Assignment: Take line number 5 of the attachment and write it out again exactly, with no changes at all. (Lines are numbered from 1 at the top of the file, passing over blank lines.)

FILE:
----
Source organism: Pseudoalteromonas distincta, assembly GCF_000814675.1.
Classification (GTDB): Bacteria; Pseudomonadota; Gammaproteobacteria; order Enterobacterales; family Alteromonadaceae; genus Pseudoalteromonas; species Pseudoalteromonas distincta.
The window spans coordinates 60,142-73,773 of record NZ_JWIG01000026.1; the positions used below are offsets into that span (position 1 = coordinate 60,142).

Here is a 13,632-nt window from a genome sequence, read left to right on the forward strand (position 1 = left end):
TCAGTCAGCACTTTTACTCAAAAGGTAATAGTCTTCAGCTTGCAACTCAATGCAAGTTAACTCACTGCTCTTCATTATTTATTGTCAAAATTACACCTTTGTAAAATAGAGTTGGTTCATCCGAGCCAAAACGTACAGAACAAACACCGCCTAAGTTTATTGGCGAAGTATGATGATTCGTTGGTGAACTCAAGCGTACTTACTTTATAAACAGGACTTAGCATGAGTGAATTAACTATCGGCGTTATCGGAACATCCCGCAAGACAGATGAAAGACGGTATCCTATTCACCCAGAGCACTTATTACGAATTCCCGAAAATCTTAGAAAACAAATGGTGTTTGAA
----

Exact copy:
TCAGTCAGCACTTTTACTCAAAAGGTAATAGTCTTCAGCTTGCAACTCAATGCAAGTTAACTCACTGCTCTTCATTATTTATTGTCAAAATTACACCTTTGTAAAATAGAGTTGGTTCATCCGAGCCAAAACGTACAGAACAAACACCGCCTAAGTTTATTGGCGAAGTATGATGATTCGTTGGTGAACTCAAGCGTACTTACTTTATAAACAGGACTTAGCATGAGTGAATTAACTATCGGCGTTATCGGAACATCCCGCAAGACAGATGAAAGACGGTATCCTATTCACCCAGAGCACTTATTACGAATTCCCGAAAATCTTAGAAAACAAATGGTGTTTGAA